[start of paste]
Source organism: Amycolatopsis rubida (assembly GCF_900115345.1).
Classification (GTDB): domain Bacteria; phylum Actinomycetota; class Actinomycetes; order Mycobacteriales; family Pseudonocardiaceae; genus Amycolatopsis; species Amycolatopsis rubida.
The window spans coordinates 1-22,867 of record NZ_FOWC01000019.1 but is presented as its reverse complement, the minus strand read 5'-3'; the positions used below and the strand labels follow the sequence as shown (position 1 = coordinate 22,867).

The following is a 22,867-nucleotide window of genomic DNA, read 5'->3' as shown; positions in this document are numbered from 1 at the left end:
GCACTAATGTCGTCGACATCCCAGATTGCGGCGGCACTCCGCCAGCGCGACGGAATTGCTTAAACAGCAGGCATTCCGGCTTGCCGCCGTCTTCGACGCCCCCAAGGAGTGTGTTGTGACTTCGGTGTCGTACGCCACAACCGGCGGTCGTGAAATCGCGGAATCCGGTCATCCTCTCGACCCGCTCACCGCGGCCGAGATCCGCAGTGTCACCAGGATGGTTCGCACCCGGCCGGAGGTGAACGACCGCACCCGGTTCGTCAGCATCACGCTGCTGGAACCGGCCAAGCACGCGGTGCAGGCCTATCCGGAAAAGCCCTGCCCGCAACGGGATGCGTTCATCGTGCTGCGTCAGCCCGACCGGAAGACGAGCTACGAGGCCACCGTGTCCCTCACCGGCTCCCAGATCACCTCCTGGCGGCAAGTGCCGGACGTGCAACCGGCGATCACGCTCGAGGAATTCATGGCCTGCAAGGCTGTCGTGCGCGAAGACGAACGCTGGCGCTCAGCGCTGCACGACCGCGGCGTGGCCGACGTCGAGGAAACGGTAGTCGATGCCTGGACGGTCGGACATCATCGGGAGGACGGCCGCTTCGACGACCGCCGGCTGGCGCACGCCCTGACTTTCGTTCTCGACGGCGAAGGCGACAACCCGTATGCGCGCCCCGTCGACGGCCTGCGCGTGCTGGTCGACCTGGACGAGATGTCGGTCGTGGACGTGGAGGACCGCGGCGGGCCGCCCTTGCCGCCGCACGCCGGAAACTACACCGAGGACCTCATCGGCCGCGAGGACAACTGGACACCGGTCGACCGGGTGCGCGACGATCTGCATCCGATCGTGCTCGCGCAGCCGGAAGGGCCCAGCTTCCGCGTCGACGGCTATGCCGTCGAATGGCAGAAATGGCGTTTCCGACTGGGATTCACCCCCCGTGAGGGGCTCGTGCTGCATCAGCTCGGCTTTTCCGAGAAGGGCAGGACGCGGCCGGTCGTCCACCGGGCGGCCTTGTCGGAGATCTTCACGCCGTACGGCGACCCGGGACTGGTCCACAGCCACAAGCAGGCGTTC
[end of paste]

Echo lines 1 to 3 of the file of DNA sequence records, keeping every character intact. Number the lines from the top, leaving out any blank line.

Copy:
Source organism: Amycolatopsis rubida (assembly GCF_900115345.1).
Classification (GTDB): domain Bacteria; phylum Actinomycetota; class Actinomycetes; order Mycobacteriales; family Pseudonocardiaceae; genus Amycolatopsis; species Amycolatopsis rubida.
The window spans coordinates 1-22,867 of record NZ_FOWC01000019.1 but is presented as its reverse complement, the minus strand read 5'-3'; the positions used below and the strand labels follow the sequence as shown (position 1 = coordinate 22,867).